Republican congressional candidate Young Kim, who just days ago was poised to be the first Korean-American woman in Congress as she led a closely contested California House race, is accusing her opponent of "harassing and intimidating” vote counters as her lead has disappeared.

Kim is vying to replace retiring Rep. Ed Royce, R-Calif., in California’s 39th District, which includes part of the state's more Republican Orange County. Last week, she held about a 3-point lead over Democrat Gil Cisneros with about 150,000 votes counted.

But since then, that lead vanished, with Cisneros taking a 941-vote as of late Thursday.

Her campaign did not immediately return a request for comment from Fox News. But Kim, who was in D.C. Wednesday for orientation for newly elected House members, released a blistering statement earlier in the week, accusing the Cisneros campaign of “harassing and intimidating vote counters in Orange County.”

“Those nefarious actions reflect a campaign that knows a majority of voters cast their ballots electing Young Kim, and as a result will do anything in their desperate attempts to change the results,” the campaign said in a statement. “The Young Kim campaign is standing up for the democratic process, the will of the majority of voters, and is emphatically committed to every legal vote being counted.”

Democrat Gil Cisneros is now leading the race. (AP)

The Kim campaign claimed that Los Angeles County Registrar rebuked the Cisneros campaign for “physical vote tampering.” But in a statement to Business Insider, the registrar said that it had not addressed anything related to ballot tampering.

The Cisneros campaign called the allegations false.

“The claims made by Young Kim mirror rhetoric from President Trump and are divorced from reality, and it’s because she knows that she will continue to lose ground as more ballots are counted,” the Cisneros campaign said. “We support the Registrars and they should continue to have the opportunity to count every ballot.”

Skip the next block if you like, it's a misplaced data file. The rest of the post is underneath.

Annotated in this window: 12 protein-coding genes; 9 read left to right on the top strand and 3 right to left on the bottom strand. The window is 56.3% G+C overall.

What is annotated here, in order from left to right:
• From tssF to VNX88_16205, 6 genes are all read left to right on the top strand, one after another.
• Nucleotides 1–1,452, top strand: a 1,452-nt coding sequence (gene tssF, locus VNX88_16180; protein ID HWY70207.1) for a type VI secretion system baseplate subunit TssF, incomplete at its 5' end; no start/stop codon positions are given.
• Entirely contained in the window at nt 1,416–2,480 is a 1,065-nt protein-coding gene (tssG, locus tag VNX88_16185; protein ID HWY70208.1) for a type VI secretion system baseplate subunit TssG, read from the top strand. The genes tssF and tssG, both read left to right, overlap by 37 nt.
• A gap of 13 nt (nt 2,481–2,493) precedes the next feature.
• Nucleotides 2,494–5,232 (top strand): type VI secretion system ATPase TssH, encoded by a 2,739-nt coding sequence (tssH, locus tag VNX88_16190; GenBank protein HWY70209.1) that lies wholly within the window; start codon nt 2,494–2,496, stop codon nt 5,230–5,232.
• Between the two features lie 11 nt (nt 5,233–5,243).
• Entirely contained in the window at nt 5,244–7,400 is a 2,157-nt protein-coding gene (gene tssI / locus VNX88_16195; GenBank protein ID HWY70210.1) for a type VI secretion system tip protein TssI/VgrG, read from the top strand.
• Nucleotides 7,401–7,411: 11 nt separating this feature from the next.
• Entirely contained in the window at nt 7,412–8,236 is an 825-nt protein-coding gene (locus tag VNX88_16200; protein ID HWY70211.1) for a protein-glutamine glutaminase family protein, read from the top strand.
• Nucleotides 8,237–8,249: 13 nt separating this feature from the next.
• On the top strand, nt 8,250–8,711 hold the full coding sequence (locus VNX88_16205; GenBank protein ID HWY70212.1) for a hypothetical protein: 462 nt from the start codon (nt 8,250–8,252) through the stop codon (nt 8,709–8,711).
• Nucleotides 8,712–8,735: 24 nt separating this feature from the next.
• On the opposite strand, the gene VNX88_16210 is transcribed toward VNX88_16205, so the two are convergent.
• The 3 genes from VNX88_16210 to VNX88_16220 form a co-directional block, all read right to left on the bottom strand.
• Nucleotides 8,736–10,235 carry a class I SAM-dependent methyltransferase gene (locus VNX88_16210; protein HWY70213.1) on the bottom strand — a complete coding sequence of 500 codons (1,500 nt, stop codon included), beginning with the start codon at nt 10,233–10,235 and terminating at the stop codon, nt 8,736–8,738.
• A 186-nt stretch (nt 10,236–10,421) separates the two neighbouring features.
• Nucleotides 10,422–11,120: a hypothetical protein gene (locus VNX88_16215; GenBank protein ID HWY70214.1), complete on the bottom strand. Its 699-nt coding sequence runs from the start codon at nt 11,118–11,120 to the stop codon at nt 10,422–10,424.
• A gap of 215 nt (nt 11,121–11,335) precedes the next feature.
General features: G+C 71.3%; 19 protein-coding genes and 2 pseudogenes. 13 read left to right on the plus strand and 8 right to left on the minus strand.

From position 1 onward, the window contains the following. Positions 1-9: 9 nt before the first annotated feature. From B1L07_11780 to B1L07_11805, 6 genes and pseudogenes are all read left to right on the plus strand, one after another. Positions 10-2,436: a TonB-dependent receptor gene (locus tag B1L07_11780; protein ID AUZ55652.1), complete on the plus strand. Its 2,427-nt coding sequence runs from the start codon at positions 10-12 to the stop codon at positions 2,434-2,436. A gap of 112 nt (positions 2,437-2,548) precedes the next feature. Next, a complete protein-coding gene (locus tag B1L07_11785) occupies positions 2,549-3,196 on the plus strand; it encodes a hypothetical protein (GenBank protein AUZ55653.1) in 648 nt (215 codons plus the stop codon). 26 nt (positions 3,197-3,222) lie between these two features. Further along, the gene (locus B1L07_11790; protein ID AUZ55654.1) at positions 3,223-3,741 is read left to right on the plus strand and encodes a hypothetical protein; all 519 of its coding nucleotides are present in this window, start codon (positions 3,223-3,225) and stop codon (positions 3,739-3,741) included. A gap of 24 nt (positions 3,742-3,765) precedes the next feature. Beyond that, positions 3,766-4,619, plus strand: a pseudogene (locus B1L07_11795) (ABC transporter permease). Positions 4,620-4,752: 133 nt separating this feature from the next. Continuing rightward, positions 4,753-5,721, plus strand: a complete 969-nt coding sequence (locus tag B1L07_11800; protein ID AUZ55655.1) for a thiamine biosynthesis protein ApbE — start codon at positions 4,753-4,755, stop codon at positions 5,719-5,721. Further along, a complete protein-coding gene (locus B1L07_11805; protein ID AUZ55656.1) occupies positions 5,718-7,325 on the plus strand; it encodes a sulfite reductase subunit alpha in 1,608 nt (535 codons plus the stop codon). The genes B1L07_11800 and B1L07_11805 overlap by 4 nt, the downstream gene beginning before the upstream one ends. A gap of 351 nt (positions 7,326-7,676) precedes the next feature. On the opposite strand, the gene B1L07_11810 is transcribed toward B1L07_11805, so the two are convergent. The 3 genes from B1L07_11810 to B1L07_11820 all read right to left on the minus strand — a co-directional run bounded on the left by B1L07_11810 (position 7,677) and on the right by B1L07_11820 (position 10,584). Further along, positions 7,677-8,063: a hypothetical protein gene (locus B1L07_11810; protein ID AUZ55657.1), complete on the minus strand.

Kim emigrated from South Korea and lived in Guam and Hawaii before working in Royce’s congressional office for more than two decades. She picked up Royce’s endorsement earlier this year. Campaigning, she emphasized her independence from President Trump, distancing herself from some of his rhetoric while agreeing with him on other issues.

“I try to tell [voters] I’m not running to be his spokesperson or represent Donald Trump in the White House,” she told the Los Angeles Times.

But the bullish attitude from the Kim campaign is similar to that from Trump -- who has accused Democrats of underhand tactics in Florida, where the Senate and gubernatorial campaigns were being subjected to recounts.

On Monday, Trump tweeted that “large numbers of new ballots showed up out of nowhere, and many ballots are missing or forged.”

The Associated Press contributed to this report.